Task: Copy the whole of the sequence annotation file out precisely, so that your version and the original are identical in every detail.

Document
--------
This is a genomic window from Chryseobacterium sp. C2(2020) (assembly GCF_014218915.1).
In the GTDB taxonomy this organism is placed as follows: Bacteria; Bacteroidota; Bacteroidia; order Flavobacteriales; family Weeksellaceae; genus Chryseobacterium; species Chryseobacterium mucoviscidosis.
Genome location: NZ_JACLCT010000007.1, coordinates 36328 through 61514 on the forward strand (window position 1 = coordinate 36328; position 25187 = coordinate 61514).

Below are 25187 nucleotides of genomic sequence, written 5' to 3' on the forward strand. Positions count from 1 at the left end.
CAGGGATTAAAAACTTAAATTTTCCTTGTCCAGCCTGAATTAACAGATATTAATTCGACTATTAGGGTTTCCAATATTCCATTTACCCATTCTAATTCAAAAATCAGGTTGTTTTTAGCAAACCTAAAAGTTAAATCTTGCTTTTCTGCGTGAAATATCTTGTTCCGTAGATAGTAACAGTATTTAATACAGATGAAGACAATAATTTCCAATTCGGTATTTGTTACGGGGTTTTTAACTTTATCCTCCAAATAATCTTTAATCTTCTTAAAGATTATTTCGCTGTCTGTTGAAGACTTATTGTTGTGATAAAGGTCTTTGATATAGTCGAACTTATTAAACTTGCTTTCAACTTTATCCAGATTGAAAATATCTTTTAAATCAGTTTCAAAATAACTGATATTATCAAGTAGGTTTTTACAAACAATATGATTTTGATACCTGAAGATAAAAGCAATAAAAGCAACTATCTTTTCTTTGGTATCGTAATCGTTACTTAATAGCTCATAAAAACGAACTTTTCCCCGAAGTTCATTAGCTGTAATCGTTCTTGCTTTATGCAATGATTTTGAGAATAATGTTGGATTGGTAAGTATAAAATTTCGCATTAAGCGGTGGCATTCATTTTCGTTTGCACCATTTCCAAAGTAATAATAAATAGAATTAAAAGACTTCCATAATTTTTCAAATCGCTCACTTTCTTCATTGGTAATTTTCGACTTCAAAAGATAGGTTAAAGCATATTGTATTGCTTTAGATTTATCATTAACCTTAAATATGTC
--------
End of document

This is a genomic window from Chryseobacterium sp. C2(2020) (assembly GCF_014218915.1).
In the GTDB taxonomy this organism is placed as follows: Bacteria; Bacteroidota; Bacteroidia; order Flavobacteriales; family Weeksellaceae; genus Chryseobacterium; species Chryseobacterium mucoviscidosis.
Genome location: NZ_JACLCT010000007.1, coordinates 36328 through 61514 on the forward strand (window position 1 = coordinate 36328; position 25187 = coordinate 61514).

Below are 25187 nucleotides of genomic sequence, written 5' to 3' on the forward strand. Positions count from 1 at the left end.
CAGGGATTAAAAACTTAAATTTTCCTTGTCCAGCCTGAATTAACAGATATTAATTCGACTATTAGGGTTTCCAATATTCCATTTACCCATTCTAATTCAAAAATCAGGTTGTTTTTAGCAAACCTAAAAGTTAAATCTTGCTTTTCTGCGTGAAATATCTTGTTCCGTAGATAGTAACAGTATTTAATACAGATGAAGACAATAATTTCCAATTCGGTATTTGTTACGGGGTTTTTAACTTTATCCTCCAAATAATCTTTAATCTTCTTAAAGATTATTTCGCTGTCTGTTGAAGACTTATTGTTGTGATAAAGGTCTTTGATATAGTCGAACTTATTAAACTTGCTTTCAACTTTATCCAGATTGAAAATATCTTTTAAATCAGTTTCAAAATAACTGATATTATCAAGTAGGTTTTTACAAACAATATGATTTTGATACCTGAAGATAAAAGCAATAAAAGCAACTATCTTTTCTTTGGTATCGTAATCGTTACTTAATAGCTCATAAAAACGAACTTTTCCCCGAAGTTCATTAGCTGTAATCGTTCTTGCTTTATGCAATGATTTTGAGAATAATGTTGGATTGGTAAGTATAAAATTTCGCATTAAGCGGTGGCATTCATTTTCGTTTGCACCATTTCCAAAGTAATAATAAATAGAATTAAAAGACTTCCATAATTTTTCAAATCGCTCACTTTCTTCATTGGTAATTTTCGACTTCAAAAGATAGGTTAAAGCATATTGTATTGCTTTAGATTTATCATTAACCTTAAATATGTC